With El Nino affecting countries in southern Africa, threatening agricultural production due to a massive heat wave, the World Food Programme has urged the international community to support the upscaling of climate smart agricultural technology for resilience.
As thousands of Africans arrive in Europe every month, often risking their lives aboard shaky boats to get to a better life, lack of access to energy could be one of the reasons for their exodus.
A famous saying goes: To whom much is given, much is expected. This is the message that the African Development Bank (AfDB) is carrying and delivering for, and on behalf of Africa at the global conference on climate change, COP21, which opened Monday, 30th November.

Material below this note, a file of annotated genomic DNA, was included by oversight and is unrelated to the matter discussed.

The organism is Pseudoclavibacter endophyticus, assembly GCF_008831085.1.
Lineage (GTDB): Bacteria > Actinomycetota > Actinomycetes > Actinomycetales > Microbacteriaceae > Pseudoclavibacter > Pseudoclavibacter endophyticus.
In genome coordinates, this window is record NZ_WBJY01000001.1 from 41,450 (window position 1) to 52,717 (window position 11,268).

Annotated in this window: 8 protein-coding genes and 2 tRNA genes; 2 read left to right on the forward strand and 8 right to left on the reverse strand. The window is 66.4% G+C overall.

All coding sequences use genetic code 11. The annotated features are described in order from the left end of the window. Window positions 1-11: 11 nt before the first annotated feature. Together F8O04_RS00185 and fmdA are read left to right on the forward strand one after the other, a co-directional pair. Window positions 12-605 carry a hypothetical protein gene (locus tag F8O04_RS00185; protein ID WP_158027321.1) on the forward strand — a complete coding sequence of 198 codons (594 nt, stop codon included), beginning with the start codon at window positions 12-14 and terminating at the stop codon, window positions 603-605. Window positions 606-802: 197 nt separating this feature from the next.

Hadon Sichali has been in the fish trade for over 22 years. But he says only now does he feel a true businessman—but why?
It is slightly after 10 o’clock in the morning and 48-year-old Felix Muchimba of Siamuleya village in Pemba district has just finished having breakfast – a traditional drink called Chibwantu
, made of maize meal and grit.
In the advent of unpredictable weather, smallholder rain-dependent agriculture is increasingly becoming a risky business and the situation could worsen if, as seems likely, the world experiences levels of global warming that could lead to an increase in droughts, floods and diseases, both in frequency and intensity.
“Last season, I lost an entire hectare of groundnuts because of a prolonged drought. Groundnuts are my hope for income,” says Josephine Chaaba, 60, from Pemba district in southern Zambia.
It seems that churches in Zambia are becoming more pragmatic in their approach by advocating for better policies and training of vulnerable communities on climate change adaptation mechanisms.